I wonder if you've worked at reading "Process and Reality" for its own sake, as a book that has its own, extra-theological purpose?
Did you feel it necessary to understand process philosophy as a whole, or did you abstract from it what was immediately relevant to theology?
The book to which he's referring is Alfred North Whitehead's magnum opus, a massive and famously dense systematic metaphysics. It's by far the least readable of Whitehead's works, which are for the most part quite accessible. In most of his books, Whitehead tended to write essays and chapters in response to particular problems, linking them together gradually to make a limited number of theoretical points, but staying connected to the examples and situations that prompted the exploration.
But in PR, as Whitehead scholars call it, almost nothing is connected to reality as we know it. The prose is dense with jargon -- actual occasion, prehension, nexus, eternal object, consequent nature. There are no examples. Every so often Whitehead will give a short discourse on other philosophers treated related ideas, but mostly it's chapter after chapter of philosophical heavy lifting comparable to Kant for sheer opacity.
Emmett, PR isn't for reading. It's for reference. Ideas that Whitehead tries out in Science And The Modern World or Adventures Of Ideas get constructed robustly in PR, defined and polished and placed in the matrix of all the other ideas. But the only way to find out why those ideas got created at all is to be introduced to them in the less speculative, more grounded works.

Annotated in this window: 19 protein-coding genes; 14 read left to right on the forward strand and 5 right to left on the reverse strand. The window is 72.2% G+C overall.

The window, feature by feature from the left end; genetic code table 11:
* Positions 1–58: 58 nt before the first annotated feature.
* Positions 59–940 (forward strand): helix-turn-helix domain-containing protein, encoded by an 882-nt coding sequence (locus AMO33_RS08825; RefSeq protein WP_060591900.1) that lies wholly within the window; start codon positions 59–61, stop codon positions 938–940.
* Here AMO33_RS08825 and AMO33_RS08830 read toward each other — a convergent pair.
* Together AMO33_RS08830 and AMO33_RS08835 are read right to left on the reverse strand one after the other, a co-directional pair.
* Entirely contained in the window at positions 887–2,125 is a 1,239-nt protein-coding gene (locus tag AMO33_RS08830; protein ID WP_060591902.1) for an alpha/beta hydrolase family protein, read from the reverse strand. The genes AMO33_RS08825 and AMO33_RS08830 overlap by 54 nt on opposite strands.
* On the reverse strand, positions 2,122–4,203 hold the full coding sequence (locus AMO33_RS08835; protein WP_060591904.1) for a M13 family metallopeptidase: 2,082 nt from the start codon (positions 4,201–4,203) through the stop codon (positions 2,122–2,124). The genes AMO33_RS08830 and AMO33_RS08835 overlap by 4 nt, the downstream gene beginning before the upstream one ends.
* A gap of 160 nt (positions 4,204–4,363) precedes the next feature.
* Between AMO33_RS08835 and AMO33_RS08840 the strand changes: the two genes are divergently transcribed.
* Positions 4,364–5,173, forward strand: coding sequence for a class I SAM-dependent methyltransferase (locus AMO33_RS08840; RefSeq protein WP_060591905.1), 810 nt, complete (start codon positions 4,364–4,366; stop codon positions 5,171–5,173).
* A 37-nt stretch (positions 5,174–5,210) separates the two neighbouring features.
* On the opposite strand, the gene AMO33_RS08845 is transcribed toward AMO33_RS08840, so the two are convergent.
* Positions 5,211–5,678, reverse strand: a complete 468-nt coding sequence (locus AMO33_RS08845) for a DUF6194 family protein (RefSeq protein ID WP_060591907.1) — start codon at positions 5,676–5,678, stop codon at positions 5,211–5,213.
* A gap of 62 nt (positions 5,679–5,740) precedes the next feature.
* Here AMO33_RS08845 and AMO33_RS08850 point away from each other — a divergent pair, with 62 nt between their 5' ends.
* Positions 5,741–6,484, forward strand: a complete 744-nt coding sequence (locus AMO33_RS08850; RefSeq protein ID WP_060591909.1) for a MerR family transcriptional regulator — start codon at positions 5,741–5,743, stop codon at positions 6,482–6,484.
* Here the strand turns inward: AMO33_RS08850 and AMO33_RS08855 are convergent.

I tend to read the first and last chapters of PR straight through. The rest I work like a jigsaw puzzle, moving the pieces around and ignoring the ones that aren't part of the picture I'm currently working on. Or maybe like a textbook, studying the word lists and doing the exercises to try to get the one point that matters right at the moment.
In answer to your other question, I think it's a mistake to try to extract from PR only the theological content (which is concentrated in the last chapter and mentioned briefly in a few other places in the text). Understanding process philosophy as a whole is important, although I don't claim to have mastered it; nevertheless, I continue to try because I don't want to sin against Whitehead by failing to understand him as he presents himself, rather than as I might want to make him useful for my projects.
There are many -- perhaps most -- who are better at reading and using PR. But since you're asking me, I'd say you need a guide, for sure. I was first led through PR by my mentor Will Power, at the University of Georgia; then more systematically by the late Langdon Gilkey, at the University of Virginia. While I had already struggled through much of it myself in both cases, knowledgeable teachers gave me context that allowed me to situate the metaphysical solution in relation to the problems it was designed to solve. Everything makes more sense when it is nested in a network of relationships -- an observation Whitehead would certainly appreciate.
Thanks for the question, Emmett -- hope you came back to read it. For the rest of you, please forgive this brief foray into the more technical and less generally relevant (or interesting) aspects of my academic specialty. You're welcome to cleanse your palette by submitting a question of your own!